Evaluation of Acute Wounds in the Hand and Upper Extremity

Nathaniel S Orillaza Jr.

Associate Professor

Department of Orthopedics

University of the Philippines - Manila College of Medicine

Orthopedics deals with all types of acute wounds in the emergency room. Appropriate evaluation and initial care at the emergency room contribute to prevention of complications and planning for definitive management.

Classification of Wounds

There are different published classifications of wounds available. A more practical approach, proposed in the Lister’s Hand Diagnosis and Indications (Smith, 2001), uses easy to understand descriptions to categorize wounds in the hand and upper limb.

Tidy wounds are those inflicted by sharp instruments and have well-defined edges. They may present as lacerations, sliced with or without skin flaps or puncture wounds. These wounds tend to heal primarily with minimal scarring.

Untidy wounds result from tearing or bursting of the skin caused by crushing, explosions and heavy equipment (e.g. rollers, power-saws, industrial and farm machineries). The edges may have irregular flaps with doubtful viability and might require more complex procedures for coverage.

Fingertip injuries and amputations are described separately.

Evaluation at the Emergency Room

At the ER, during resuscitation, do not forget that it is possible for patients to become unstable or even die if bleeding is not monitored, especially for those who had some delays during transport. Vital signs are still important and will need to be part of the holistic management. Even if things are literally falling apart, it is important to take a good history especially the mechanism and the time of injury. It helps to ask specifics on the injuring device and the position and reaction of the patient during the injury. Sudden retractions from machines result to avulsion of tissues.

Occasionally, the mechanism of injury is obvious but remember to resist the urge to just pull out penetrating and other attached materials as it may result to more damage.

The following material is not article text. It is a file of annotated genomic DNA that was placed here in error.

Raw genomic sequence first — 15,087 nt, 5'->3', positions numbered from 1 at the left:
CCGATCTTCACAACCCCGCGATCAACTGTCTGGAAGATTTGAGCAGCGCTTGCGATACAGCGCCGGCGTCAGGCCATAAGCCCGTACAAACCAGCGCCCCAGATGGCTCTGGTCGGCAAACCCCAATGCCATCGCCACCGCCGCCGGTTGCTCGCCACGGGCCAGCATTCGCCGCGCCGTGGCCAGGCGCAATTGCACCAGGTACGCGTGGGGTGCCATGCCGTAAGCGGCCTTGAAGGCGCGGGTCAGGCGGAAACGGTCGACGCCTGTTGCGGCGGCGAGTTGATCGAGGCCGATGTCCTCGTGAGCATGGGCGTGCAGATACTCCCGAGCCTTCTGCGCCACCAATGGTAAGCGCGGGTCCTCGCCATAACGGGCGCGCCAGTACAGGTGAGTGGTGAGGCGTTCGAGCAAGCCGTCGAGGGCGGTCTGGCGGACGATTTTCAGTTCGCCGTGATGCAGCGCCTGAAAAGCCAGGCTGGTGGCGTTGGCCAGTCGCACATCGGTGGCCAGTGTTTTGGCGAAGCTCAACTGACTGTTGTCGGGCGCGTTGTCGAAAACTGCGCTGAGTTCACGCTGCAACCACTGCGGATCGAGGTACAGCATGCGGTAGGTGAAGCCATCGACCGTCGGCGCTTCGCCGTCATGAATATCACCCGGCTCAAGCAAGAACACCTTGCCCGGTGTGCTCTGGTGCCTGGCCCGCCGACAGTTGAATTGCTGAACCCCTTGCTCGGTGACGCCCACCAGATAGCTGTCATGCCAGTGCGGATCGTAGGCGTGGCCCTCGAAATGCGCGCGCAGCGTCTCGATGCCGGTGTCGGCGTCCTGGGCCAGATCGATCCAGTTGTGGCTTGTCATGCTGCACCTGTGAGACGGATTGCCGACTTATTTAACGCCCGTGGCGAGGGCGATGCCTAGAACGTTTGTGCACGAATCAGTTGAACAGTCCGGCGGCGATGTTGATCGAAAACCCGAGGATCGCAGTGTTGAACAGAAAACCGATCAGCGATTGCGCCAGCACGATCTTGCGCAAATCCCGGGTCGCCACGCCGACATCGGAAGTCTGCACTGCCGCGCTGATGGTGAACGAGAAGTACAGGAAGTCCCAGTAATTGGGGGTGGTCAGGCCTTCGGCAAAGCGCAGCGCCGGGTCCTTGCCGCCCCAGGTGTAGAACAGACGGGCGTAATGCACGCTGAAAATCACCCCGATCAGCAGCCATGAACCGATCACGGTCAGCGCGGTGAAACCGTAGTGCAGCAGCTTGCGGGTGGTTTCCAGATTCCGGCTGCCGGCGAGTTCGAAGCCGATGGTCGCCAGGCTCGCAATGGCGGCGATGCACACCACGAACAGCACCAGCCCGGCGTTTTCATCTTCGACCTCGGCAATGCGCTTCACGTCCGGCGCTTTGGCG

When examining wounds, knowledge of anatomy helps anticipate structures that are also involved underneath. This helps streamline the evaluation to limit discomfort to patients. Notice findings that may point to specific tissues like unusual hand postures and lack of tenodesis effect pointing to a possible tendon injury or obvious sensory deficit pointing to specific nerve transections. The figure on the left below shows extension of the middle and ring fingers with wounds over the flexor tendons, pointing to FDP and FDS transection. The location of the wound at the base of the thumb on the right, hints to a possible involvement of the digital nerves.

Control of Wound Bleeding

When encountering profuse bleeding on inspection, it is important to NEVER blindly clamp vessels. This tends to do more harm than good. Tourniquets, while useful in some situations, is largely discouraged in a hospital setting. This brings an additional risk of being left unmonitored and causing ischemia.

The simplest and often effective way of controlling bleeding in the upper limb involves elevation, compressive bandaging and applying pressure on the proximal vessels like the brachial artery.

Initial management